D2C and 96% Royalties. Get Started Direct2Consumer With Shopify Lite.
Shopify just deposited £9.58 in my bank.
Nothing to get excited about on its own, but when you consider it was for a five-ebook package, each individually selling at £1.99 (GBP) on Amazon, it gets more interesting.
On Amazon those five (children’s) books would have cost the buyer £1.99 x 5 = £9.95. I sell them as a pack of five (not a box set – some people prefer individual titles because they are easier to navigate and to share among the children) for a clean £10.
On Amazon each sale would net me 35% of the £1.99 each, sixty days after the end of the month in which the sale was made. That’s 0.70 a shot x 5 making a total royalty for the five books of £3.50 coming to me. Amazon would have taken £6.50 for brokering the deal.
Instead Shopify landed £9.58 in my UK account just four working days after the transaction. (3 days for US and Australia, 7 days for Canada.) That’s £6.08 *more* than the same sale would have got me on Amazon.
And for those wondering, that’s a 96% royalty rate.
Even for a higher priced item where Amazon paid the 70% royalty (minus the delivery charge) that’s still upwards of 26% less than my direct sale delivered.
Shopify will also let me sell direct on Facebook and Pinterest. Not a promotional link to a retailer but a direct sales button.
And of course I can put sales buttons on my website, blog, etc.
There’s a monthly fee of $9 for Shopify Lite, which lets us do all the above.
The next step up is the Shopify store, which I plan on experimenting with in 2017. The monthly fee is a little higher, but when we’re collecting 95% of list price that’s no problem to cover if we have the traffic.
Where does the traffic come from? Our mailing lists are one good source. Plus of course we can directly promote our Shopify shop or individual sales links.
The downside of course is chart position on the mighty Amazon. Chart position equals visibility equals sales, as we all know.
But… If we are fielding niche-market titles (my bilinguals, for example), or have back-list titles that are not seeing much chart action anyway, D2C is a great way to maximise profits, and of course we have the customer data to up-sell further goods later.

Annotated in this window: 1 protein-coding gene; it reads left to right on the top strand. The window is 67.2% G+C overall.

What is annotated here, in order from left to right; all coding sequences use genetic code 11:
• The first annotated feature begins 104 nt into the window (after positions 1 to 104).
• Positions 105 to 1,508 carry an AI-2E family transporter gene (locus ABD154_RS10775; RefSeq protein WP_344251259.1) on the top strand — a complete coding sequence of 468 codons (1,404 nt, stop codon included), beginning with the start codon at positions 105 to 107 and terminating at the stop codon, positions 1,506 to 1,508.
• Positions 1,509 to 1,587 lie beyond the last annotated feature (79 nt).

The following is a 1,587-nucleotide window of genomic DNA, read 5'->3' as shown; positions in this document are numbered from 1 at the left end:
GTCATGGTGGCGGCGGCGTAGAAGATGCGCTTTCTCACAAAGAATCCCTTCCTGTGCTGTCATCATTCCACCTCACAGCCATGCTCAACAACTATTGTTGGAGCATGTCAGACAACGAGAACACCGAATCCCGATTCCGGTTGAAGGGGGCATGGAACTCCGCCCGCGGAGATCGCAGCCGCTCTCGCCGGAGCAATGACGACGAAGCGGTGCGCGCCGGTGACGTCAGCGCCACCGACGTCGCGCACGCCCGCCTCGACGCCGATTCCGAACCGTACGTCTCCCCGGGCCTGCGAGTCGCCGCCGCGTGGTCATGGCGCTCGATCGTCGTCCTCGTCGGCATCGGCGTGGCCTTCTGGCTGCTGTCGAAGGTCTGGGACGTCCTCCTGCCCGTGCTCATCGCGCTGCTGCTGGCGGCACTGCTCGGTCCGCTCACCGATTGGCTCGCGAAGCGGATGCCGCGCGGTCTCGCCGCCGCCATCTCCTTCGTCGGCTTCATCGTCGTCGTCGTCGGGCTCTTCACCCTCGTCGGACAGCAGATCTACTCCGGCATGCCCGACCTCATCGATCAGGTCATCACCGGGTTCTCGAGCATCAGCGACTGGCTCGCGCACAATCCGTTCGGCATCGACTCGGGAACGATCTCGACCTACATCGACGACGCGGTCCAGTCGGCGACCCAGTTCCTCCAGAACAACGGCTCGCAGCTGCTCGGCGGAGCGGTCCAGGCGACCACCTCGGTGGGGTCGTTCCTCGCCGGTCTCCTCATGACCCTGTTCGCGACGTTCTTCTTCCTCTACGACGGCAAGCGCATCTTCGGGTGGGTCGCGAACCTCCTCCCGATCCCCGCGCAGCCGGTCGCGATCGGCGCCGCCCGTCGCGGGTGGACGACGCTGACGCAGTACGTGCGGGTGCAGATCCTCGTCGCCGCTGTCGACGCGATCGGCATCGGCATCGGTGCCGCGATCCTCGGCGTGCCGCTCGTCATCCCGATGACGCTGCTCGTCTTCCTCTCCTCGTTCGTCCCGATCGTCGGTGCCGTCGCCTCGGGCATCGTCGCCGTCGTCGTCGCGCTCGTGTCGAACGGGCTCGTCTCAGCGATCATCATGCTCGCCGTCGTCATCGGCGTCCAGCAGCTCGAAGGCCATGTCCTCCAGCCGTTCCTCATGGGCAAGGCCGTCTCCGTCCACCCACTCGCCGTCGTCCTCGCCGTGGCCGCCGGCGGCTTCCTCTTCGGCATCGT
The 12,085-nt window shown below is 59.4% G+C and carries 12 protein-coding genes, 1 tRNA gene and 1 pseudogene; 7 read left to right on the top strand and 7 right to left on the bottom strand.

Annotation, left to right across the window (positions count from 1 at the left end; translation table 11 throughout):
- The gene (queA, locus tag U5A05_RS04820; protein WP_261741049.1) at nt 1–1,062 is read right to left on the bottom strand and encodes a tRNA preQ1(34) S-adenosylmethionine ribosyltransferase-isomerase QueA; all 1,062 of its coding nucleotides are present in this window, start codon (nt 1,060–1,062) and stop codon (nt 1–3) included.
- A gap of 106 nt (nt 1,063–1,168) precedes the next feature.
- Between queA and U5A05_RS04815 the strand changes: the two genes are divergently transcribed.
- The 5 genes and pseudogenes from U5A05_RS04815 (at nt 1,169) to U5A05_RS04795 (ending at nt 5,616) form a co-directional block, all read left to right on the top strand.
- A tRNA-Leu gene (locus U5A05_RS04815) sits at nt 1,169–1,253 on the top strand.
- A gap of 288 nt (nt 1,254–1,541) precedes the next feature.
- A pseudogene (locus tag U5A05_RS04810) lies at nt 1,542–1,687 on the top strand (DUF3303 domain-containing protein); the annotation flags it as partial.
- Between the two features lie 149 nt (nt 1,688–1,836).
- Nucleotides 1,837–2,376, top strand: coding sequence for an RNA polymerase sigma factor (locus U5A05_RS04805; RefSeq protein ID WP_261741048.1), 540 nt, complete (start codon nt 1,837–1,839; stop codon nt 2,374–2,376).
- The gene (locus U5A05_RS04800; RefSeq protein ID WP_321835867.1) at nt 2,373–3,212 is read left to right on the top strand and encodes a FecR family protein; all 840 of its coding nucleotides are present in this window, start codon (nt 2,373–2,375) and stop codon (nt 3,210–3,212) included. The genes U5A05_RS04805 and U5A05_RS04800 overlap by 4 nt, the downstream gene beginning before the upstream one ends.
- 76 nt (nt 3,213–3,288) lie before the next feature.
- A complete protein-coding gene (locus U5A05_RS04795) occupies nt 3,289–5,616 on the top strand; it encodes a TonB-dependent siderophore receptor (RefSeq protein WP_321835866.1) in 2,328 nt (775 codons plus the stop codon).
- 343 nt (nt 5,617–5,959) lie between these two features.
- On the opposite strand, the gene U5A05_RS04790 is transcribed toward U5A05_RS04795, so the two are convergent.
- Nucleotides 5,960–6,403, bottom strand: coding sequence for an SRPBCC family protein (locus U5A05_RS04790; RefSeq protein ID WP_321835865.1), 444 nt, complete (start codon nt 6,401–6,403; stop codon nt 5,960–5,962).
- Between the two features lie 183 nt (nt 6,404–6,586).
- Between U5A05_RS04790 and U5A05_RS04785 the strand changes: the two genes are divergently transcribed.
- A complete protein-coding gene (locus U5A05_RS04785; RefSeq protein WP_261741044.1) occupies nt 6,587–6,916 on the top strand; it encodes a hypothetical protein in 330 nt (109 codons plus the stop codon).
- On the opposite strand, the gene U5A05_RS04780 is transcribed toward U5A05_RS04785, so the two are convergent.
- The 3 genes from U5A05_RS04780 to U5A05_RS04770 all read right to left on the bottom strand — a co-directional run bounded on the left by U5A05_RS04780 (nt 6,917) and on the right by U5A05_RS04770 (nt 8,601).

And having a shop of course means we can bundle items as we like, cross-promote items as we like, and make up our own categories, and add links to retailers too. The latter is always good idea for ebooks because some buyers will want the convenience of, say, Amazon’s one-click.
With a shop (Shopify or whatever) we can also offer loyalty incentives. We can offer subscriptions. We can offer free bonus material. We can run promotions and competitions and special offers and etc, etc.
Yes, these are things we can do on our regular websites, but a well-branded “shop” adds appeal and professionalism for the consumer,.
And a shopping cart system where consumers can load up a basket of goods rather than make an individual purchase then go back and do it all over again.
D2C shouldn’t be seen as trying to compete with, or as an alternative to, the big retailers. But to compliment the sales they bring us, and to build our brand and enlarge out reach.
Shopify Lite LINK here.
Shopify (LINK), like Etsy and Ecwid and Selz and etc will let us load digital content and will take care of everything for us once we have the listings live, so before we protest it’s all too much work it’s actually no different in that respect from loading to Amazon or Kobo.
The big difference is that 95% royalty.
What’s your excuse for not going D2C?
This post first appeared in the International Indie Author Facebook Group. (LINK)
Looking at the bigger picture.
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